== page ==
Only in the Kingdom might we find ourselves immersed in the kind of economy wherein mercy is the gold standard. Show me a merciless individual and I will show you the man who hates himself.
Aristocrat and commoner, child and grown-up, we all know hunger. It would have been easy enough to have just said "desire," "long," or "yearn," but there's a very distinct feeling that hunger opens up in us - a craving, a rumble, a primeval urge to satisfy our most elemental need.
The Kingdom that Jesus comes to bring is one that is a reversal of the structures of the age, antithetical to the economy of Rome. This kingdom is open to all, those who find themselves without power, prestige, protection and position—those who cannot do for themselves, these are who are blessed, and these have a heritage.
As we awaken to the state of things, as we are sensitized, we are receiving the heart of a compassionate Father whose heart was on vivid front-row display those three years.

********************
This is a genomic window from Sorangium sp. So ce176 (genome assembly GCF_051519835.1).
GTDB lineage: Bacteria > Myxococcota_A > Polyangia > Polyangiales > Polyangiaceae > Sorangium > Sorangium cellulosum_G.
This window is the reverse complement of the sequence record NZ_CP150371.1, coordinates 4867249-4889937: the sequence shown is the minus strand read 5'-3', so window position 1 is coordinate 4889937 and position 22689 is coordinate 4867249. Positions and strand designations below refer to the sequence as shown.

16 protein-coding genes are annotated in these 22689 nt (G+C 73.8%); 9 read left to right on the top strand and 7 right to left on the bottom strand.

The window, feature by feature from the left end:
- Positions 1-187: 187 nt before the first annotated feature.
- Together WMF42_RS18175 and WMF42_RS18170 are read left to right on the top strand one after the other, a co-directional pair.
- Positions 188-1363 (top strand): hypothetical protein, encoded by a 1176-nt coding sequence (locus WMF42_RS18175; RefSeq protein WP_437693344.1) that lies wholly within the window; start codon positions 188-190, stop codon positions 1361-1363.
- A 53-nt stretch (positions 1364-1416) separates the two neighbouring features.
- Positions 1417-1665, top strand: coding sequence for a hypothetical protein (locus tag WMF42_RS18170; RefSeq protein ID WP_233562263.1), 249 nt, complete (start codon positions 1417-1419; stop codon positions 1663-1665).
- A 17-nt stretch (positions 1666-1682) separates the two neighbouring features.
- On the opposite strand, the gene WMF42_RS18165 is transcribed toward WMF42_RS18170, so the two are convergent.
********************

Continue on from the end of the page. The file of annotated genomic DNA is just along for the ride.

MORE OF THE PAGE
I want us to remember that the Beatitudes, including poverty of spirit, are not some special sort of Christian ethic or a list of rules that we must keep in order to “go to heaven.” Instead, they are supernatural attributes that flow from the people of God because they are being transformed by the grace of God.
So he sits down, in the posture of an authoritative rabbi, and opens his mouth to teach them. And what he says next is the primary subject of this article: “Blessed are the poor in spirit, for theirs is the kingdom of heaven.”
Jesus not only reveals that the Kingdom has come near to those who seem unfit for it, but also that those who are in this Kingdom possess these attributes that the Beatitudes highlight. They have not attained these attributes or worked their way into being the type of people the Beatitudes describe. No, rather they have been mystically transformed into these kinds of people by the grace of the Father.
Who are the blessed of Matthew 5:1-13?